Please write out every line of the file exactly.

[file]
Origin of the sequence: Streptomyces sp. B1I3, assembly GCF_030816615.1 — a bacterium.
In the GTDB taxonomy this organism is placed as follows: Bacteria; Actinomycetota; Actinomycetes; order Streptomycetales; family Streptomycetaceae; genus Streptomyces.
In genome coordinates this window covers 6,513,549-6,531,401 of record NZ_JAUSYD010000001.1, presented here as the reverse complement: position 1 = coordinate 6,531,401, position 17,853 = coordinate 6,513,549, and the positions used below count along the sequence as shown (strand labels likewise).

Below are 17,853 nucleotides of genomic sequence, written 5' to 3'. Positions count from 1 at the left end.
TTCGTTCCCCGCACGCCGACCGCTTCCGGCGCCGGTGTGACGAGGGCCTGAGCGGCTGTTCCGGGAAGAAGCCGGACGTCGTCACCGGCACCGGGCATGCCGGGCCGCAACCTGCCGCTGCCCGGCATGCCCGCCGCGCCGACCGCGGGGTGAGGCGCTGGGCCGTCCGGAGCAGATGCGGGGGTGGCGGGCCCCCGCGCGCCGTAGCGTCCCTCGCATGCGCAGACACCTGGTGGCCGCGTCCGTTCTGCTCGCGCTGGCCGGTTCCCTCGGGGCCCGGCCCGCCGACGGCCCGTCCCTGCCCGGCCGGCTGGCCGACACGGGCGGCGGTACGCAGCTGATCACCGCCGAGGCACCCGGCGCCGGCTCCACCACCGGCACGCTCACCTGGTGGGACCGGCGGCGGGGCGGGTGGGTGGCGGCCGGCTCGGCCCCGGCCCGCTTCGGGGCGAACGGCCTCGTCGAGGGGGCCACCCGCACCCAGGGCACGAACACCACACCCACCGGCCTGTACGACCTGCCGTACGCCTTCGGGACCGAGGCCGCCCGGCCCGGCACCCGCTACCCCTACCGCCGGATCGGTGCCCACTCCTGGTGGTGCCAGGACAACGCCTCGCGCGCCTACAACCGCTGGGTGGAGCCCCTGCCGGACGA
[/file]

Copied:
Origin of the sequence: Streptomyces sp. B1I3, assembly GCF_030816615.1 — a bacterium.
In the GTDB taxonomy this organism is placed as follows: Bacteria; Actinomycetota; Actinomycetes; order Streptomycetales; family Streptomycetaceae; genus Streptomyces.
In genome coordinates this window covers 6,513,549-6,531,401 of record NZ_JAUSYD010000001.1, presented here as the reverse complement: position 1 = coordinate 6,531,401, position 17,853 = coordinate 6,513,549, and the positions used below count along the sequence as shown (strand labels likewise).

Below are 17,853 nucleotides of genomic sequence, written 5' to 3'. Positions count from 1 at the left end.
TTCGTTCCCCGCACGCCGACCGCTTCCGGCGCCGGTGTGACGAGGGCCTGAGCGGCTGTTCCGGGAAGAAGCCGGACGTCGTCACCGGCACCGGGCATGCCGGGCCGCAACCTGCCGCTGCCCGGCATGCCCGCCGCGCCGACCGCGGGGTGAGGCGCTGGGCCGTCCGGAGCAGATGCGGGGGTGGCGGGCCCCCGCGCGCCGTAGCGTCCCTCGCATGCGCAGACACCTGGTGGCCGCGTCCGTTCTGCTCGCGCTGGCCGGTTCCCTCGGGGCCCGGCCCGCCGACGGCCCGTCCCTGCCCGGCCGGCTGGCCGACACGGGCGGCGGTACGCAGCTGATCACCGCCGAGGCACCCGGCGCCGGCTCCACCACCGGCACGCTCACCTGGTGGGACCGGCGGCGGGGCGGGTGGGTGGCGGCCGGCTCGGCCCCGGCCCGCTTCGGGGCGAACGGCCTCGTCGAGGGGGCCACCCGCACCCAGGGCACGAACACCACACCCACCGGCCTGTACGACCTGCCGTACGCCTTCGGGACCGAGGCCGCCCGGCCCGGCACCCGCTACCCCTACCGCCGGATCGGTGCCCACTCCTGGTGGTGCCAGGACAACGCCTCGCGCGCCTACAACCGCTGGGTGGAGCCCCTGCCGGACGA